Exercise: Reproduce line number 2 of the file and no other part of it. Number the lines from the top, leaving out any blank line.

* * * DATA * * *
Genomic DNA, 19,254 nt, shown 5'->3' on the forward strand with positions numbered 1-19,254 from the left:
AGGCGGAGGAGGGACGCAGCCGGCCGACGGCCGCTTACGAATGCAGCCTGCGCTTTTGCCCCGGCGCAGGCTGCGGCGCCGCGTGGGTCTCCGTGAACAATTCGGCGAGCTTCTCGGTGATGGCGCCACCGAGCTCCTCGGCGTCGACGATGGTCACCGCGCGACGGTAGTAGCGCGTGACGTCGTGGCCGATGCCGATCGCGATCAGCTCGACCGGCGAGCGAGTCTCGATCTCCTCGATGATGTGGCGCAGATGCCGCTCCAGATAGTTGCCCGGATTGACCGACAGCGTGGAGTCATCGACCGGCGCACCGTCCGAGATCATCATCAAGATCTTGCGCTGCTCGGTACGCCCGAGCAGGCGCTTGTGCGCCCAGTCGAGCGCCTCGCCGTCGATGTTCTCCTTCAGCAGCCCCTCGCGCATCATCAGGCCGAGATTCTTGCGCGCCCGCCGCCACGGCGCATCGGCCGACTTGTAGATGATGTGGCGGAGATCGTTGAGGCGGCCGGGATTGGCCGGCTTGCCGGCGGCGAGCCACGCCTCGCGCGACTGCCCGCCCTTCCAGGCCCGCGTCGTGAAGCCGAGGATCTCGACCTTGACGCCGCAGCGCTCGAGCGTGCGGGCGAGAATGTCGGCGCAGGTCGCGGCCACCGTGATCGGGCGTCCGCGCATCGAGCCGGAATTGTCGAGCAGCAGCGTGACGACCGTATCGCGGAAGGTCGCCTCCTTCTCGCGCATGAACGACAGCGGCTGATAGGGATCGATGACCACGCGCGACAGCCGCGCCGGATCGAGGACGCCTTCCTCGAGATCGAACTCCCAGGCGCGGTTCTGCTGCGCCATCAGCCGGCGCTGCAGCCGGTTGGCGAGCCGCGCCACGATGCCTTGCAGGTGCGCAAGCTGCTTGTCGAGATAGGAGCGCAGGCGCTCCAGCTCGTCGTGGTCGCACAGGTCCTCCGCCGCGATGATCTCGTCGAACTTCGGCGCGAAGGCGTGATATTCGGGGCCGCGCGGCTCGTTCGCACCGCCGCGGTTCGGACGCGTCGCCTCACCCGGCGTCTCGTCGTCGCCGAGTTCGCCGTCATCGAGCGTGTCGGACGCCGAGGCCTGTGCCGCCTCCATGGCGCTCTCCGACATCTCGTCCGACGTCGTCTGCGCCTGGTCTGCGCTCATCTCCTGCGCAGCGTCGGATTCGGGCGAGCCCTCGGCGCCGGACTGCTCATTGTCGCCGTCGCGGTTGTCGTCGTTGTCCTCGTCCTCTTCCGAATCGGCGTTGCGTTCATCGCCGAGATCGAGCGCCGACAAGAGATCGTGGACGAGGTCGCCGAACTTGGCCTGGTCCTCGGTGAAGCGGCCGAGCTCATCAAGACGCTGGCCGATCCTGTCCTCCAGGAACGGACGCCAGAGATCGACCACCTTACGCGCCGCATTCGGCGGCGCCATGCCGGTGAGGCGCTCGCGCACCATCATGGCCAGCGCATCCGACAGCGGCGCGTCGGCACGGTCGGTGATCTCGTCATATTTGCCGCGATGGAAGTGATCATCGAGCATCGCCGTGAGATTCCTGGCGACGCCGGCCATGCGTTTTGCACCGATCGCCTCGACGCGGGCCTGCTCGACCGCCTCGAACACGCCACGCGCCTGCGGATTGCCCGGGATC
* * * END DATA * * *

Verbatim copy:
AGGCGGAGGAGGGACGCAGCCGGCCGACGGCCGCTTACGAATGCAGCCTGCGCTTTTGCCCCGGCGCAGGCTGCGGCGCCGCGTGGGTCTCCGTGAACAATTCGGCGAGCTTCTCGGTGATGGCGCCACCGAGCTCCTCGGCGTCGACGATGGTCACCGCGCGACGGTAGTAGCGCGTGACGTCGTGGCCGATGCCGATCGCGATCAGCTCGACCGGCGAGCGAGTCTCGATCTCCTCGATGATGTGGCGCAGATGCCGCTCCAGATAGTTGCCCGGATTGACCGACAGCGTGGAGTCATCGACCGGCGCACCGTCCGAGATCATCATCAAGATCTTGCGCTGCTCGGTACGCCCGAGCAGGCGCTTGTGCGCCCAGTCGAGCGCCTCGCCGTCGATGTTCTCCTTCAGCAGCCCCTCGCGCATCATCAGGCCGAGATTCTTGCGCGCCCGCCGCCACGGCGCATCGGCCGACTTGTAGATGATGTGGCGGAGATCGTTGAGGCGGCCGGGATTGGCCGGCTTGCCGGCGGCGAGCCACGCCTCGCGCGACTGCCCGCCCTTCCAGGCCCGCGTCGTGAAGCCGAGGATCTCGACCTTGACGCCGCAGCGCTCGAGCGTGCGGGCGAGAATGTCGGCGCAGGTCGCGGCCACCGTGATCGGGCGTCCGCGCATCGAGCCGGAATTGTCGAGCAGCAGCGTGACGACCGTATCGCGGAAGGTCGCCTCCTTCTCGCGCATGAACGACAGCGGCTGATAGGGATCGATGACCACGCGCGACAGCCGCGCCGGATCGAGGACGCCTTCCTCGAGATCGAACTCCCAGGCGCGGTTCTGCTGCGCCATCAGCCGGCGCTGCAGCCGGTTGGCGAGCCGCGCCACGATGCCTTGCAGGTGCGCAAGCTGCTTGTCGAGATAGGAGCGCAGGCGCTCCAGCTCGTCGTGGTCGCACAGGTCCTCCGCCGCGATGATCTCGTCGAACTTCGGCGCGAAGGCGTGATATTCGGGGCCGCGCGGCTCGTTCGCACCGCCGCGGTTCGGACGCGTCGCCTCACCCGGCGTCTCGTCGTCGCCGAGTTCGCCGTCATCGAGCGTGTCGGACGCCGAGGCCTGTGCCGCCTCCATGGCGCTCTCCGACATCTCGTCCGACGTCGTCTGCGCCTGGTCTGCGCTCATCTCCTGCGCAGCGTCGGATTCGGGCGAGCCCTCGGCGCCGGACTGCTCATTGTCGCCGTCGCGGTTGTCGTCGTTGTCCTCGTCCTCTTCCGAATCGGCGTTGCGTTCATCGCCGAGATCGAGCGCCGACAAGAGATCGTGGACGAGGTCGCCGAACTTGGCCTGGTCCTCGGTGAAGCGGCCGAGCTCATCAAGACGCTGGCCGATCCTGTCCTCCAGGAACGGACGCCAGAGATCGACCACCTTACGCGCCGCATTCGGCGGCGCCATGCCGGTGAGGCGCTCGCGCACCATCATGGCCAGCGCATCCGACAGCGGCGCGTCGGCACGGTCGGTGATCTCGTCATATTTGCCGCGATGGAAGTGATCATCGAGCATCGCCGTGAGATTCCTGGCGACGCCGGCCATGCGTTTTGCACCGATCGCCTCGACGCGGGCCTGCTCGACCGCCTCGAACACGCCACGCGCCTGCGGATTGCCCGGGATC